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Resolution on the Situation of Minorities and Indigenous Peoples in Africa

7 November 2003

The Forum on the Participation of NGOs in the 34th Ordinary Session of the African Commission on Human and Peoples’ Rights and the Eighth Human Rights Book Fair, held at the Corinthia Atlantic Hotel in Banjul, from November 3-5 2003.

Mindful of the fundamental importance of recognising minorities and indigenous peoples within African countries and in the constitutions of those countries as essential to securing their rights and to the promotion of constructive co-existence, conflict prevention and sustainable development;

Recognising the standards in international law for the promotion and protection of the rights of minorities and indigenous peoples, including as articulated in the United Nations Declaration on the Rights of Persons Belonging to National or Ethnic, Religious and Linguistic Minorities (UNDM), the International Labour Convention (ILO) 169 on Indigenous and Tribal Peoples in Independent Countries, the International Covenant on Civil and Political Rights (ICCPR) and the Convention on the Rights of the Child (CRC);

Considering the emphasis given in international law to self-identification as the primary criterion for the determination of who constitutes a minority or indigenous person; and the importance of effective and meaningful participation and of non-discrimination, including with regard to the right to education;

Alarmed by the armed conflict in the Darfur region of Sudan;

Emphasising the essential integration of the rights of minorities and indigenous peoples in the processes and outcomes of development;

Concerned by the ongoing plight of non-citizens in various African countries, and the double discrimination faced by women and the people living with disabilities, who are also members of minority and indigenous communities;

Alarmed by the acts of cannibalism that have recently been brought to light against the Batwa in the Democratic Republic of Congo;

The NGO Forum calls on African Governments to:

  • Recognise the existence of minorities and indigenous peoples including through the entrenchment of their rights within national constitutions;
  • Ensure open, just and transparent methods for granting legal status to domestic NGOs, which is a necessary requirement, inter alia, to allow minorities and indigenous peoples’ organisations to function as well as to enable them to apply for Observer Status with the African Commission on Human and Peoples’ Rights;
  • Secure the participation rights of minorities and indigenous peoples without any form of discrimination in: all political bodies and institutions; within decision-making processes; within processes aimed at conflict resolution; in the allocation and distribution of land and in access to natural resources, most notably in cases where they have been expelled from their traditional lands, cut off from traditional means of livelihood and denied the opportunity to benefit from the natural resources located on these lands, such as in Burundi, Rwanda, Kenya, Botswana and Namibia;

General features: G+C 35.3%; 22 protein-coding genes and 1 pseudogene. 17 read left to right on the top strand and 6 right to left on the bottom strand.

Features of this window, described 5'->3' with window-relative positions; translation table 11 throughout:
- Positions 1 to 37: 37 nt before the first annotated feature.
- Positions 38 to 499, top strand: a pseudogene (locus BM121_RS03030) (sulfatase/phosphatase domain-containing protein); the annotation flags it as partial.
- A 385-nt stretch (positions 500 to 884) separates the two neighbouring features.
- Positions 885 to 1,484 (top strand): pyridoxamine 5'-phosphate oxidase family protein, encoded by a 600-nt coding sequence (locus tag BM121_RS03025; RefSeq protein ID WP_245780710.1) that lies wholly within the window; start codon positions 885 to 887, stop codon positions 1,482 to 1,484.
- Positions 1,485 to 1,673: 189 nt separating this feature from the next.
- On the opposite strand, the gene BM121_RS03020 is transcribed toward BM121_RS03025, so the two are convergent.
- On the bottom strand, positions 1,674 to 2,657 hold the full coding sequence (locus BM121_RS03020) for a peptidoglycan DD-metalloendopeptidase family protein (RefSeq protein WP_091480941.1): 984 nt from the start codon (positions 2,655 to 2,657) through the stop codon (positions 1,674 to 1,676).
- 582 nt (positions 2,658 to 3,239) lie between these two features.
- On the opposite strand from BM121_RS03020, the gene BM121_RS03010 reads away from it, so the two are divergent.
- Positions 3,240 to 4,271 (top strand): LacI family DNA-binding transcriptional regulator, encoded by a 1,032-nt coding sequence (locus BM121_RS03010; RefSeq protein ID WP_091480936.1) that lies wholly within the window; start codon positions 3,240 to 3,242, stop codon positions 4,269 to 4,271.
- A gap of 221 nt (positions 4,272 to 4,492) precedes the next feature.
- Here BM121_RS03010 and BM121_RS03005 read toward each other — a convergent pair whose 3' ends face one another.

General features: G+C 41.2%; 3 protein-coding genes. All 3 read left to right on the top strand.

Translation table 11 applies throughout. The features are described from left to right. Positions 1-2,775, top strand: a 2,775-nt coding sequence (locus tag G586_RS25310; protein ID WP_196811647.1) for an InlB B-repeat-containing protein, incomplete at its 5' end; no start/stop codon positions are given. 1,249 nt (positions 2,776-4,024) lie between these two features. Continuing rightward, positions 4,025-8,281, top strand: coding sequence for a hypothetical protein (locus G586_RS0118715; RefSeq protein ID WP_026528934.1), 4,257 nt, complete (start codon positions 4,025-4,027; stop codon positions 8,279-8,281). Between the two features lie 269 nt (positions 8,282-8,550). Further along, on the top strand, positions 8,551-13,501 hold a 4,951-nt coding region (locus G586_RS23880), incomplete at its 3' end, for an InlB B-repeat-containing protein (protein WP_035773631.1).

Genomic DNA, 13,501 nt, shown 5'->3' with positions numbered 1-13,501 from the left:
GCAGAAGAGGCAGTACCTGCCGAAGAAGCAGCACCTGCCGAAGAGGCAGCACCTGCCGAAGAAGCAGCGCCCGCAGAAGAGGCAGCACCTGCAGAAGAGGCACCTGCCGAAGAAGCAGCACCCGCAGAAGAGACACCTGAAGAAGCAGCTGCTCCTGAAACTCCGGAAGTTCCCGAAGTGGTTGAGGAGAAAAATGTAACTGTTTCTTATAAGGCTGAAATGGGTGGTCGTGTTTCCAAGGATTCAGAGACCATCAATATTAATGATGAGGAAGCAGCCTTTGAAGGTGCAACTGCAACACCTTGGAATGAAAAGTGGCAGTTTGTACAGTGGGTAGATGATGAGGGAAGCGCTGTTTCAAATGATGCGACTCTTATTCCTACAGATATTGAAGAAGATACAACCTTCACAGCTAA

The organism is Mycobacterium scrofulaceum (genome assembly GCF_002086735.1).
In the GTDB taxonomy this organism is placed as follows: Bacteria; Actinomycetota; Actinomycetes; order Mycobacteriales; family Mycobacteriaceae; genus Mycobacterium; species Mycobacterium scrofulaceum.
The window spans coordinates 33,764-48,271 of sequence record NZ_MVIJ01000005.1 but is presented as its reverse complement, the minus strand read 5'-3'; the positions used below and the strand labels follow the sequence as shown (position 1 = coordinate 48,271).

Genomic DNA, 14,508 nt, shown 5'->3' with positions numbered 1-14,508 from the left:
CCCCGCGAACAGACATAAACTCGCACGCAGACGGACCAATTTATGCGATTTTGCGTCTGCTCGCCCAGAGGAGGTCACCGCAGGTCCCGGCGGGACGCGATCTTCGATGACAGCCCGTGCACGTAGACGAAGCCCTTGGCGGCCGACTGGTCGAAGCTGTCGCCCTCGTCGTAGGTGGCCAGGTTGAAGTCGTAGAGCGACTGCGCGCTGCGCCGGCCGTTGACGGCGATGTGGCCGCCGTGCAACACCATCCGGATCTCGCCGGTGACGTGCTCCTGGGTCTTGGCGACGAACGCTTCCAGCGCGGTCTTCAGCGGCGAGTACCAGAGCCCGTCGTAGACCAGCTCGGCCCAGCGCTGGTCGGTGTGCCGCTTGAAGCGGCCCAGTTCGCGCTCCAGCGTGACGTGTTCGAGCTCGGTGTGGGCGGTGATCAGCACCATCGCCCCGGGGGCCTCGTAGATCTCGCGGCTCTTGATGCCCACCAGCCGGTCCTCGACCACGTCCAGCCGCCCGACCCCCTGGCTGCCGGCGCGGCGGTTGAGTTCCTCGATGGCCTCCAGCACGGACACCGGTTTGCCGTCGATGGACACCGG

• Progressively realise the right to education of minorities and indigenous peoples with the aim of strengthening their capacity to participate in decision-making processes that affect them and the countries in which they live;
  • Implement fully, the vital points articulated by the UN Committee on the Rights of the Child in their Recommendations issued on the Rights of Indigenous Children (Committee on the Rights of the Child, 34th Session, September 15-October 3 2003);

The NGO Forum calls upon the African Commission to:

  • Question the Delegation of the DRC on the omission of any reference to the Batwa in their Periodic Report being considered at this 34th Ordinary Session of the African Commission on Human and Peoples’ Rights;
  • Consider methods of addressing the impunity with which the perpetrators of cannibalism against the Batwa in the DRC are being allowed to function;
  • Address in its work during this session and in future sessions the insufficient degree to which The New Partnership for Africa’s Development (NEPAD) fulfils the requirements of a right to development as addressed in the 5th Report of the UN Independent Expert on the Right to Development (UN Doc. E/CN.4/2002/WG.18/6);
  • Consider submitting a statement on the situation of non-citizens in Africa to the forthcoming thematic sessions on discrimination and non-citizens being held under the auspices of the UN Committee on the Elimination of Racial Discrimination in February-March 2004;
  • Adopt the Report of the Working Group on Indigenous Populations/Communities in the knowledge that the NGO Forum supports its findings;
  • Highlight its concerns during the consideration of the Periodic Report of Sudan at this session regarding the continuous targeting of civilians by the Government forces and the Government’s reluctance to allow humanitarian and human rights organisations access to all regions despite the positive developments in relation to peace negotiations.

Adopted at Banjul, November 5th 2003.